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Prokaryotic Gene Regulation by Riboswitches

BY: Anirudha Kumar Sahu | Category: Genetics | Submitted: 2017-03-31 06:43:54
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Article Summary: "The article highlights the existence of an RNA mediated prokaryotic gene regulation system present in the mRNA alone; which is more simpler than the protein mediated gene regulation, is cis-regulatory and is triggered by simpler molecules called ligands..."


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Prokaryotic Gene Regulation by Riboswitches
Authors: Anirudha Kumar Sahu1 and Prasenjit Debnath2
1,2 M.Sc.(Agri.) in Molecular Biology & Biotechnology,
Dept. of Biotechnology, UAS, Dharwad, Karnataka, PIN-580005
Correspondence mail id: sahuak@uasd.in


Introduction

We all might have heard about the lac operon and typtophan operon system of gene regulation in prokaryotes. Here is another mode of prokaryotic gene regulation system called Riboswitches those come under RNA mediated gene regulation system typically found in bacteria. Recent studies have shown that they are also found in higher plants and certain fungi and also in some archaea. New found classes of riboswitches are being reported at a rate of about three per year.


Basics

Well technically Riboswitches are conserved RNA sequences encoded within the mRNA and are cis-acting regulatory sequences that bind to small entities like metabolites and metal ions as ligands and regulate mRNA transcription or initiation of translation by forming alternative structures in response to the ligand binding. The groups of ligands those can be sensed by Riboswitches include:

1. Metal ions
2. Nucleic acid precursors
3. Enzyme co-factors
4. Amino acids

Mechanism

BA_3847

Figure.1) Shows the two major mechanisms of Riboswitch mediated gene regulation in prokaryotes; where A is showing pre-termination of transcription and B is showing blockage of translation initiation by riboswitches.

The Riboswitches are amazing pieces of natural artwork those can regulate a gene at the RNA level by being in the mRNA themselves without the involvement of any other major protein complexes like activators and repressors those are the regular machineries for such regulatory activities. Nearly all examples of the known riboswitches reside in the non-coding regions of the mRNAs. A riboswitch is most commonly located in the 5' UTR region of a bacterial mRNA. However there are certain exceptions where the riboswitch regulates from a 3' UTR. Coming to the structure of the Riboswitches, they are basically composed of two domains:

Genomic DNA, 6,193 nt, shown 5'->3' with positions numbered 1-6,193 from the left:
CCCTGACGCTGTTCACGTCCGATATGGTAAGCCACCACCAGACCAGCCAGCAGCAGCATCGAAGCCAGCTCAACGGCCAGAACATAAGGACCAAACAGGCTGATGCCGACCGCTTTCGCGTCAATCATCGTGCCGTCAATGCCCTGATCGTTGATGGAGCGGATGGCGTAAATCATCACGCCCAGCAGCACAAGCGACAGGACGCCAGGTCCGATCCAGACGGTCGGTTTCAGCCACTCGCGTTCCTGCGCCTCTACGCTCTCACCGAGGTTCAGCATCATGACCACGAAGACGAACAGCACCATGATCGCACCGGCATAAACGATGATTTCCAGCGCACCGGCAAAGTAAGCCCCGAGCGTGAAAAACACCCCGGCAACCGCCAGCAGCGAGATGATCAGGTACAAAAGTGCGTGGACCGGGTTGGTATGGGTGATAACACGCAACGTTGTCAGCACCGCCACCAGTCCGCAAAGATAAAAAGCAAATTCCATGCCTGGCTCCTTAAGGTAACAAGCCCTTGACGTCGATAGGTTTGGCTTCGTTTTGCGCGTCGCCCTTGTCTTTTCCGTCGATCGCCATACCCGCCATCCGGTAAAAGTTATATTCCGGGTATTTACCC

1. The aptamer domain - The Aptamer domain acts as a receptor that specifically binds to a ligand.

2. The expression Platform - The expression platform acts directly on gene expression in response to ligand binding.

There are two ways in which the regulation can happen:

In both the mechanisms the binding of the ligand leads to formation of a hairpin which can lead to structural changes in the nearby residing hairpin and formation of a new hairpin or can take up an important protein binding sequence on the mRNA for the formation of the hairpin which then makes the binding sequence unavailable for protein binding.

1. Pre-termination of transcription - The principle is very simple; binding of the specific ligand to the Aptamer region forms a hairpin like structure that pulls open the anti-termination loop and helps in formation of the termination loop. The formation of the termination loop destabilizes the ternary complex and the RNA Polymerase II dislodges from the template.

2. Blocking translation initiation - This is similar to the above mechanism but the only difference is; this time the binding of the ligand which leads to a hairpin formation takes up the RBS (Ribosome Binding Site) along with it to form the hairpin which makes it unavailable for binding to the Ribosome for the initiation of translation. Thus the translation is blocked. No translation occurs.


Note : There is also a third mechanism of regulation which is not mentioned everywhere in the literatures in which binding of the ligand to the Aptamer leads to formation of the hairpin followed by cleavage at the point of hairpin loop formation and thus rendering the mRNA unavailable for translation.

Riboswitches can also alternate structures that affect the splicing of the pre-mRNA. Sighting one example, a TPP riboswitch (a class of riboswitch) in Neurospora crassa (a fungus) controls alternative splicing to conditionally produce an Upstream Open Reading Frame (uORF), thereby affecting the expression of downstream genes. All these kinds of regulations mentioned above very heavily depend upon the concentration of the ligands present in the surrounding.